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Recently, I got into a brief argument with a colleague when I mentioned that I wanted to use an engine playing against itself to generate a larger sample size for a rare sideline.

His argument was that human chess and computer chess are two different things, which made sense. Humans don't scan for every possible legal move, and don't use brute calculation like computers do.

However, there may not be a time when masters decide to play a given line, meaning that rare lines would have fewer games played. There would be no other way to build a larger dataset other than playing games yourself or waiting for other people to play it.

Another factor to consider is how seriously people take TCEC openings.

Is the difference between humans and computers substantial enough to dismiss opening testing with an engine playing against itself? Would the use of computer games be a flawed sample size for determining the validity of a move?

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    When you use the word 'viable', viable for what? Human play?
    – Allure
    Jun 10 at 3:59
  • @Allure I am trying to build a database of games surrounding a rare line. Human games capture the complexity of a move with errors. Computers play perfect chess, and it is unreasonable for a human to play at the level of a computer. Would it be correct to build a database of computer games, a database of human games, or a hybrid? Viable in which database would most accurately represent move viability in human play.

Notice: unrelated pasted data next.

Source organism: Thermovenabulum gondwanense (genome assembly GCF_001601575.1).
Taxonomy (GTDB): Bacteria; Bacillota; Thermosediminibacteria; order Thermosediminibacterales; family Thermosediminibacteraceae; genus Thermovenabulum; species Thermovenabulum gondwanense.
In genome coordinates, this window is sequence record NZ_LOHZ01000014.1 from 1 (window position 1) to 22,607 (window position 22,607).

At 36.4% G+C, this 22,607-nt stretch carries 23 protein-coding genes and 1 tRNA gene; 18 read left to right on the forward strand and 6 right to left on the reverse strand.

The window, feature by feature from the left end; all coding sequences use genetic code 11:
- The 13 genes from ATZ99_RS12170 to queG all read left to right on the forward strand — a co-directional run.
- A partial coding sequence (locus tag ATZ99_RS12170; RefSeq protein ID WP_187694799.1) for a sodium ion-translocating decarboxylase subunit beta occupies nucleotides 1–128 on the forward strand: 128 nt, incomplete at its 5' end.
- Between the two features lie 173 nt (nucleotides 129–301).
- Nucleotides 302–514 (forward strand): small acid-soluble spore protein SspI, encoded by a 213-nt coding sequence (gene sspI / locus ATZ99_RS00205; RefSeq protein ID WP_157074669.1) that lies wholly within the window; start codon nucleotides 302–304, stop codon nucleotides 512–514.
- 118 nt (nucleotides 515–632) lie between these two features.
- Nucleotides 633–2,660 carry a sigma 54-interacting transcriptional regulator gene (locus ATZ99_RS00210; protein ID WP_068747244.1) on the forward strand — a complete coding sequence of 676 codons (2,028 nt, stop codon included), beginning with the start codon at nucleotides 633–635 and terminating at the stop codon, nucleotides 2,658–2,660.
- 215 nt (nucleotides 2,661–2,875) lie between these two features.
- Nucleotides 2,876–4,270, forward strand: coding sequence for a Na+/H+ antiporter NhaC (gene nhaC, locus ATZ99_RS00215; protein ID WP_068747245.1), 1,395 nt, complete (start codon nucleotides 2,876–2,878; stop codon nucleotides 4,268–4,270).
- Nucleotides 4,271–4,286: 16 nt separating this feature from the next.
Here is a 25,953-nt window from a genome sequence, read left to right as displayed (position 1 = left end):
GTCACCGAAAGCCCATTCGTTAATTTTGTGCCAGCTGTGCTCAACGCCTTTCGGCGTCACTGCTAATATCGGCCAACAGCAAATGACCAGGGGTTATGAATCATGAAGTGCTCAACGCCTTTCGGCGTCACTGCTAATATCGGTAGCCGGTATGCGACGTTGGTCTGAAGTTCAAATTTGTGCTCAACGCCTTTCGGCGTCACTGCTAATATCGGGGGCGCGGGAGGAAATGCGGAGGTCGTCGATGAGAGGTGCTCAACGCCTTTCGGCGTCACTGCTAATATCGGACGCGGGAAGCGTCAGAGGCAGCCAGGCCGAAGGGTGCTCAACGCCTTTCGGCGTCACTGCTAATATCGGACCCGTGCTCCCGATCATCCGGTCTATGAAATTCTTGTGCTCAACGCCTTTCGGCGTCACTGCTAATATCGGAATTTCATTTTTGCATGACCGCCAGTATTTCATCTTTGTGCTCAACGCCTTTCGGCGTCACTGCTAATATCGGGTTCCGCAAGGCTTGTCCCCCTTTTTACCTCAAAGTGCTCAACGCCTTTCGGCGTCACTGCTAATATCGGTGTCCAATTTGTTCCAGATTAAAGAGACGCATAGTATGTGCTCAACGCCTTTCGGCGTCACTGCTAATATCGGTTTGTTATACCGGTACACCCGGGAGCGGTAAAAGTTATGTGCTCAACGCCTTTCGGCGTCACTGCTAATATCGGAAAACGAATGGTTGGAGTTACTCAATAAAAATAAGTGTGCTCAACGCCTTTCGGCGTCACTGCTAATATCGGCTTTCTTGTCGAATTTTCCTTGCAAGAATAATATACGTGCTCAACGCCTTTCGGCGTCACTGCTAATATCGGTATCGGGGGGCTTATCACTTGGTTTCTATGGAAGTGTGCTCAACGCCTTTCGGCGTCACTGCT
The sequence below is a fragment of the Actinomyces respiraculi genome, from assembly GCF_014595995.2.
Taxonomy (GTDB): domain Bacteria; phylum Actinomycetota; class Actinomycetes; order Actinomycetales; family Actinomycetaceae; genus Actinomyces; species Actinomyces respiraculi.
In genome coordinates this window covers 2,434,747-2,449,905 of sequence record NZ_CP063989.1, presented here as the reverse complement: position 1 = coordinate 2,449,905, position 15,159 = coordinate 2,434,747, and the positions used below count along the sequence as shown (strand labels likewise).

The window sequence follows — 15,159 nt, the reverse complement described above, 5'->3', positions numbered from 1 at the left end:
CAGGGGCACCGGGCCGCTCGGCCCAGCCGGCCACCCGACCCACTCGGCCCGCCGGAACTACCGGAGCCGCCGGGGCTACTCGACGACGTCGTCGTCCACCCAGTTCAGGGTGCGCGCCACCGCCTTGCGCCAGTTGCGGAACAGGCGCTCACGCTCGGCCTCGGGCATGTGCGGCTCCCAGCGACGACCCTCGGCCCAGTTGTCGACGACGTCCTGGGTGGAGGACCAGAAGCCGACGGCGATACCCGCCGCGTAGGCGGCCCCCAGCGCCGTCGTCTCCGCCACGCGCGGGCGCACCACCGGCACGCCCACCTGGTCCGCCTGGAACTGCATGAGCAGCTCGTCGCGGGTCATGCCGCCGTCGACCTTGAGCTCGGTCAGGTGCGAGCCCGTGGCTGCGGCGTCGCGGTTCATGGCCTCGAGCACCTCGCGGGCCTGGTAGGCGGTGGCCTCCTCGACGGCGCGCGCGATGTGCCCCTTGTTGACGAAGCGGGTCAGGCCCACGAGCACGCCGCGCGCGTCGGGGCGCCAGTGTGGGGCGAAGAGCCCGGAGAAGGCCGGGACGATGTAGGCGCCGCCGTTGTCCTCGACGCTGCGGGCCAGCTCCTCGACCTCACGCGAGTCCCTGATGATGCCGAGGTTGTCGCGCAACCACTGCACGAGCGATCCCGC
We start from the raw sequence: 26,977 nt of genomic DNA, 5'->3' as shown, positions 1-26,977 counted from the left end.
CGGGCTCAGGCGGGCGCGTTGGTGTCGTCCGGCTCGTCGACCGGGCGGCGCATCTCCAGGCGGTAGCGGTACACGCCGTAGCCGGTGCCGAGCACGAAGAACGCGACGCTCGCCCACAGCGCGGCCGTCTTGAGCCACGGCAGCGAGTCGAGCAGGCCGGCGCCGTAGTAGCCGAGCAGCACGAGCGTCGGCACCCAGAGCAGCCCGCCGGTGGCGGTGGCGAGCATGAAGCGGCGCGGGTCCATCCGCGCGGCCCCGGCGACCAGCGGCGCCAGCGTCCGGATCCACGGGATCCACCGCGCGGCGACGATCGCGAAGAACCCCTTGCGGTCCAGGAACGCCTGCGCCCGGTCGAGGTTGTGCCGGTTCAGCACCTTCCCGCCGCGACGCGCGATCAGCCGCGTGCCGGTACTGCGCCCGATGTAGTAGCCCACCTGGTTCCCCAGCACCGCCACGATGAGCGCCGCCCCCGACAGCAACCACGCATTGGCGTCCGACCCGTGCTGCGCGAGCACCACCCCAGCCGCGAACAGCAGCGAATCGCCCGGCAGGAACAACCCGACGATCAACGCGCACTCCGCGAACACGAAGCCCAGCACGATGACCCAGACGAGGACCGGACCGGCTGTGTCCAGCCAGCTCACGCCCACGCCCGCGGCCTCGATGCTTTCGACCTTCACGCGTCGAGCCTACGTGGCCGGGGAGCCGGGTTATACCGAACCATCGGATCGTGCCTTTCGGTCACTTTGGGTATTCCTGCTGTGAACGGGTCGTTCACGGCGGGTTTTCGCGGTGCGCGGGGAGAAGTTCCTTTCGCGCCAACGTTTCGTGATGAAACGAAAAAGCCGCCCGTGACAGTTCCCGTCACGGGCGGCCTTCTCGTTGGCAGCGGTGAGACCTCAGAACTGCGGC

– DdogBoss
    Jun 10 at 4:12
  • How would you prevent getting the same game over and over again? I guess a better approach would be to use different engines. Also, LeelaChess has a Temperature parameter that allows it some randomness, and you can tune how much randomness and for how long you want it.
    – emdio
    Jun 10 at 8:24
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    @emdio One way is time control. One thing limiting the engine's search is a time limit. Even if, in different runs, the same engine faces the same position, the respective searches (curtailed by time) will be of different portions of the search space, and in one run it might spot a good move it didn't see in the other run. Or in one run it might choose a move because it didn't see a refutation, whereas in the other run it saw the refutation and rejected the move.
    – Rosie F
    Jun 10 at 9:00
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    "Computers play perfect chess": absolutely not! They just play much better than humans.
    – TonyK
    Jun 10 at 15:06

3 Answers 3

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If you're concerned about whether an opening is objectively good, then using computer games is a good approach. Computers don't play perfectly, but they are by far our best option. You could also check out correspondence games from ICCF, which involves people sometimes having days to figure out each move, and they can use an engine. These games, as well as TCEC games, are some of the strongest games available.

However, if you're interested in how good an opening is practically (i.e., for human OTB play), then it depends on what you mean. Personally, I'd think an opening is practically good if it is fairly sound objectively, but also something I'd be comfortable playing in an OTB game.